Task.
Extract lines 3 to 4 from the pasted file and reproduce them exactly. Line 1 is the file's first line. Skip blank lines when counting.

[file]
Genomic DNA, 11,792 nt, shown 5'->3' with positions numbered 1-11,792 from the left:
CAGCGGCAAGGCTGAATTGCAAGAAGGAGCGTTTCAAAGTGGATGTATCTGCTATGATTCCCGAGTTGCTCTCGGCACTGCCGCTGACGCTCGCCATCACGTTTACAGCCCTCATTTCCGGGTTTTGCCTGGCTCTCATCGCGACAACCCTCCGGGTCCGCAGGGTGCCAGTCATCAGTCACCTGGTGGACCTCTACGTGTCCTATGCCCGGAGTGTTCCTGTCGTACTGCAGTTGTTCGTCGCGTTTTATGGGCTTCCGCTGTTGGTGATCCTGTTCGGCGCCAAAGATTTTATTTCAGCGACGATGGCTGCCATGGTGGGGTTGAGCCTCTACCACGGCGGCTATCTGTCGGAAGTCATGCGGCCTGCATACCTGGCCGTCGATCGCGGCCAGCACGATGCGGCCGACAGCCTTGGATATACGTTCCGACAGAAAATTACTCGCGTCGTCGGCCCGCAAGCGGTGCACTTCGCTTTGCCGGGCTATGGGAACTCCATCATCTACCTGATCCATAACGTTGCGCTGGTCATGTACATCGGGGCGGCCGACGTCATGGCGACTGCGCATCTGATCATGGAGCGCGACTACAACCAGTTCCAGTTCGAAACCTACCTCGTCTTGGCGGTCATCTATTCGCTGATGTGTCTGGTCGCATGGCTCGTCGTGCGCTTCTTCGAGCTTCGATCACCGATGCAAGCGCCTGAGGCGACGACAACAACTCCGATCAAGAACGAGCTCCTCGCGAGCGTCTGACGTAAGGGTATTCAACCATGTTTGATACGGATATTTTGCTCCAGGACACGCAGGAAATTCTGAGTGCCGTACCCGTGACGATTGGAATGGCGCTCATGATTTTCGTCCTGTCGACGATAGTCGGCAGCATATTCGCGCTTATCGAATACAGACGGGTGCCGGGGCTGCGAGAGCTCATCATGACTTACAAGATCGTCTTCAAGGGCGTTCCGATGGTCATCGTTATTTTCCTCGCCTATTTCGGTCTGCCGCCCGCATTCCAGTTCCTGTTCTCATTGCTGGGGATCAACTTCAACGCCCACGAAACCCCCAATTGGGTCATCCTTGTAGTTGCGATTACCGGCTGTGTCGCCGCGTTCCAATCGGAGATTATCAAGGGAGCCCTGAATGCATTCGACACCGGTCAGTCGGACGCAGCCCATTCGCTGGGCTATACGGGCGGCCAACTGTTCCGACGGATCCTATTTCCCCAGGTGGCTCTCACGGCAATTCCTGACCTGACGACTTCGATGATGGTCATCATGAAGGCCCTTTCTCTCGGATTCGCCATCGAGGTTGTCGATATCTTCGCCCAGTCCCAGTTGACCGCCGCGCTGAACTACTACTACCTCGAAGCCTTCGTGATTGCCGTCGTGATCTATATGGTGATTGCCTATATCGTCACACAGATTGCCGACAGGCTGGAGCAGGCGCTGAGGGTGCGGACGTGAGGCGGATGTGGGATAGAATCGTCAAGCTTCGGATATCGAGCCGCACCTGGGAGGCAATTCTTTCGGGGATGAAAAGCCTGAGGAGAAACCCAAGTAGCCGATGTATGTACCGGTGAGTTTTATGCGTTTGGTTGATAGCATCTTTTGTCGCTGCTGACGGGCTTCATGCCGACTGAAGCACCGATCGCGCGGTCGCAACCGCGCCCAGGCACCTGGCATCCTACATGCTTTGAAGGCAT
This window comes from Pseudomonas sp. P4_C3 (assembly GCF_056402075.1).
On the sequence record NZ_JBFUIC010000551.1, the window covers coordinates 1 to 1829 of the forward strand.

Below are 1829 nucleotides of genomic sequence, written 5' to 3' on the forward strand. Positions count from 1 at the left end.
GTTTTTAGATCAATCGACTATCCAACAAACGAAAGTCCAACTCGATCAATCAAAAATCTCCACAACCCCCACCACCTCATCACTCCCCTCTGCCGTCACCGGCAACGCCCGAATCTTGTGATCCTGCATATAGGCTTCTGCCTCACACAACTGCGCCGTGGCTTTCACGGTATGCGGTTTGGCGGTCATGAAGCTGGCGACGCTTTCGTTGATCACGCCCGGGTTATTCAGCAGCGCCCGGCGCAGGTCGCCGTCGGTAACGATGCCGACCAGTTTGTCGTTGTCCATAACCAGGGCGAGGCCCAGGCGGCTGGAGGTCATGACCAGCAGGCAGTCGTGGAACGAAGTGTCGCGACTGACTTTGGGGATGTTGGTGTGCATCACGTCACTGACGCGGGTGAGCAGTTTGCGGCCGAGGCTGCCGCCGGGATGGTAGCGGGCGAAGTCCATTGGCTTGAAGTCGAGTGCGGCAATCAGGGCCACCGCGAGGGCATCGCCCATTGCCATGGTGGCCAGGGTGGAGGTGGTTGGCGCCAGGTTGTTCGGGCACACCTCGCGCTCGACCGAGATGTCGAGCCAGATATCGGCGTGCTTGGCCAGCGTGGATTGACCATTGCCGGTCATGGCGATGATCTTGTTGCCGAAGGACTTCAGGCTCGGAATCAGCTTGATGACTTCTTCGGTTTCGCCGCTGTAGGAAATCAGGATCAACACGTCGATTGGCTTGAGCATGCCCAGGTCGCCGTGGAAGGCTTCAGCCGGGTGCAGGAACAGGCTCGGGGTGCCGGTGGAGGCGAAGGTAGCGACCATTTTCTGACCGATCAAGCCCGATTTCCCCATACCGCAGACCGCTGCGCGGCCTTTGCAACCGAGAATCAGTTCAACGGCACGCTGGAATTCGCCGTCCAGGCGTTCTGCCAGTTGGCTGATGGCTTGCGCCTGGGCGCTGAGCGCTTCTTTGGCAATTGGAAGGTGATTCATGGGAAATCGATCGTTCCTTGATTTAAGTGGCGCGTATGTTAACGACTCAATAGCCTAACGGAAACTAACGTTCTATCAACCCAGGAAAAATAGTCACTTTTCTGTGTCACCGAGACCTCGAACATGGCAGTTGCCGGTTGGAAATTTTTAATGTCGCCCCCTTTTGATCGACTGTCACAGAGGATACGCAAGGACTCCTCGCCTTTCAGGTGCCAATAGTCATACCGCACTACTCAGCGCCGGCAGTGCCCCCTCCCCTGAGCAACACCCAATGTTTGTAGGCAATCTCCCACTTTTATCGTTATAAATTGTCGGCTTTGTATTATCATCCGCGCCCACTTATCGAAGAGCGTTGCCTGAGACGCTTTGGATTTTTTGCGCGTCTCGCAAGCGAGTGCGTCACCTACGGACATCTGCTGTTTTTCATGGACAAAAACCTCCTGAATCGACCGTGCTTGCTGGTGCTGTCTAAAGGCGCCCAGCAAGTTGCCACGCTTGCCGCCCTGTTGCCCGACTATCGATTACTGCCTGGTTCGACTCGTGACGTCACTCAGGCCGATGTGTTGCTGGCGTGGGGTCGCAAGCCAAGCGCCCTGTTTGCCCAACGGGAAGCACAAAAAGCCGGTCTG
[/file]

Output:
This window comes from Pseudomonas sp. P4_C3 (assembly GCF_056402075.1).
On the sequence record NZ_JBFUIC010000551.1, the window covers coordinates 1 to 1829 of the forward strand.